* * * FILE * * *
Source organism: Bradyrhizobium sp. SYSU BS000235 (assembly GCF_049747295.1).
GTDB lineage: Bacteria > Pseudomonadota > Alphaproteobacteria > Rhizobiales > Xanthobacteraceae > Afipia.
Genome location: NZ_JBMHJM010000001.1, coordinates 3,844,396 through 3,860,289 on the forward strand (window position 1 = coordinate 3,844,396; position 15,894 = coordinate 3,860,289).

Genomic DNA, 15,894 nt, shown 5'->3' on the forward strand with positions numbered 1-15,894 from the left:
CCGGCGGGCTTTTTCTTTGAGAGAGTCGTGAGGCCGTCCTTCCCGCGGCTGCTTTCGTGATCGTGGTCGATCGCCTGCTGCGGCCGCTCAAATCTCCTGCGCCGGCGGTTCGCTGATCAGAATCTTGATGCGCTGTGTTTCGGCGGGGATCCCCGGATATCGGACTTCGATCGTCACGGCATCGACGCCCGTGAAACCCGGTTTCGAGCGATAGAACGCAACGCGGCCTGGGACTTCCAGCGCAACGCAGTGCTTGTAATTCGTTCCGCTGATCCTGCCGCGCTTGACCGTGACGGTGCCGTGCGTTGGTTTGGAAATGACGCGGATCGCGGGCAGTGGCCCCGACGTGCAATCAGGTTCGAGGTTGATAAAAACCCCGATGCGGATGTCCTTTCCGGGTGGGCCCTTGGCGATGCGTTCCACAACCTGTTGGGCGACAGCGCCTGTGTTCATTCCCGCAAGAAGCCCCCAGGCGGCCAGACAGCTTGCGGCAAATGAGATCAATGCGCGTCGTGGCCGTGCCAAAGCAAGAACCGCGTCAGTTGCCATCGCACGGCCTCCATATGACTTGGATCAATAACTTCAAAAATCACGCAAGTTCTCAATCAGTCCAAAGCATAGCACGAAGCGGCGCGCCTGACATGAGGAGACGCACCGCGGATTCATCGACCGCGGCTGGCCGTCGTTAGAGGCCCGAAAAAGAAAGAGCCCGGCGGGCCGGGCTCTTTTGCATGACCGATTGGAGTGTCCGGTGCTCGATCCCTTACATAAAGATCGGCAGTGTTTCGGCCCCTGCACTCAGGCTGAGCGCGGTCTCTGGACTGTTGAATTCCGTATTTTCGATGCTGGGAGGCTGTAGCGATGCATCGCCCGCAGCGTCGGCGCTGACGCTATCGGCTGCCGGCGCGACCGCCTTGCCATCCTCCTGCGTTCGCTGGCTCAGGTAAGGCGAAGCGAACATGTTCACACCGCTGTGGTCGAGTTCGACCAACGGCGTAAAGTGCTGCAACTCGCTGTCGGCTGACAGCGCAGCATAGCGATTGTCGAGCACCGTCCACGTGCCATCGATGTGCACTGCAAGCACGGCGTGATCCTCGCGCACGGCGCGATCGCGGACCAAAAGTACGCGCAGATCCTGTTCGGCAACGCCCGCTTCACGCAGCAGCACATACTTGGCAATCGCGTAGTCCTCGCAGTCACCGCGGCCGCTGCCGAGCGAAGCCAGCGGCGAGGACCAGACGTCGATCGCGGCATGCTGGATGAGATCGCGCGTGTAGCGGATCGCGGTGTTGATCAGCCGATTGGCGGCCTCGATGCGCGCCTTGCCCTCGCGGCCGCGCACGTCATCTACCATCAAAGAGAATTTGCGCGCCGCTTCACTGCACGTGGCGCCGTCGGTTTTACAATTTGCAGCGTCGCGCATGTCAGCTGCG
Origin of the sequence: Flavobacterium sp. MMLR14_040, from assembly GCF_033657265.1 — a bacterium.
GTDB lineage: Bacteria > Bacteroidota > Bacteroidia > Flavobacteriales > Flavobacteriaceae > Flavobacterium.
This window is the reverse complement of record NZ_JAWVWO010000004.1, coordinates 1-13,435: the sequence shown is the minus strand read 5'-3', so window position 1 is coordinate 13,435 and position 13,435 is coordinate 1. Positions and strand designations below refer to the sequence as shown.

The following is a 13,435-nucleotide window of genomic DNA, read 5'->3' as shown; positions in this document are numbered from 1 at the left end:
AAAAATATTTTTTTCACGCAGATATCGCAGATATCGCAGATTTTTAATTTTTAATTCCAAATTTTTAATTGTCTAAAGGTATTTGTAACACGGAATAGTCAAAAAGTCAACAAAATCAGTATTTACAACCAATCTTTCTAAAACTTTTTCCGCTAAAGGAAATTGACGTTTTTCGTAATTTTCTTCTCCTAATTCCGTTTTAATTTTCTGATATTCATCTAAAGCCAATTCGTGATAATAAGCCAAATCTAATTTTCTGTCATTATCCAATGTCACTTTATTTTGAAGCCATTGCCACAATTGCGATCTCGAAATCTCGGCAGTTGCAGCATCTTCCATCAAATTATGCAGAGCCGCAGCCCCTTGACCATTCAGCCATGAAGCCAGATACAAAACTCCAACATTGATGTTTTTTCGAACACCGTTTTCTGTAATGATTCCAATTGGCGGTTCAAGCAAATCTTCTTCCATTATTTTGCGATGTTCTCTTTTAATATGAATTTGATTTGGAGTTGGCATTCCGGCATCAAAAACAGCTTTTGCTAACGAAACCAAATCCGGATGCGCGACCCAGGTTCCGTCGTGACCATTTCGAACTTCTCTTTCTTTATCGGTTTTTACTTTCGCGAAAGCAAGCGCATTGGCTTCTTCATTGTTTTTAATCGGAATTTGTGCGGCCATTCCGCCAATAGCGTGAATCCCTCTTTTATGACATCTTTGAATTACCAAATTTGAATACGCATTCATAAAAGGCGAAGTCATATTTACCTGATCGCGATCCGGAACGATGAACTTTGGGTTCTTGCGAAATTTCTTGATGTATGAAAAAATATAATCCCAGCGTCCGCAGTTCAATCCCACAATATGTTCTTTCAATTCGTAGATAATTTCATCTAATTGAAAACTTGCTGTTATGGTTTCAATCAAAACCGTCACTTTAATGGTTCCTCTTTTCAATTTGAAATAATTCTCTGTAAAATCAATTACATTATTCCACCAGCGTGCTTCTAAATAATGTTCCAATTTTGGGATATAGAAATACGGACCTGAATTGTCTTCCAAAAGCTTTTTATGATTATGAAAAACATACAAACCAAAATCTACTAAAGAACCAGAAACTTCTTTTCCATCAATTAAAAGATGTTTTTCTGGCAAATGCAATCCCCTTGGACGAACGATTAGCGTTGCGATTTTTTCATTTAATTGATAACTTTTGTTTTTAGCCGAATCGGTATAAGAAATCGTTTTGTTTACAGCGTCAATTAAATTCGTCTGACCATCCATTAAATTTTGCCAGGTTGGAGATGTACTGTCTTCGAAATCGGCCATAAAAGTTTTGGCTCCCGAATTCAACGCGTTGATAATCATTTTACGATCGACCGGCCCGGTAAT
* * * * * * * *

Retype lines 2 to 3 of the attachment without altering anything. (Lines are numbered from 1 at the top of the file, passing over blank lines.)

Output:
GTDB lineage: Bacteria > Pseudomonadota > Alphaproteobacteria > Rhizobiales > Xanthobacteraceae > Afipia.
Genome location: NZ_JBMHJM010000001.1, coordinates 3,844,396 through 3,860,289 on the forward strand (window position 1 = coordinate 3,844,396; position 15,894 = coordinate 3,860,289).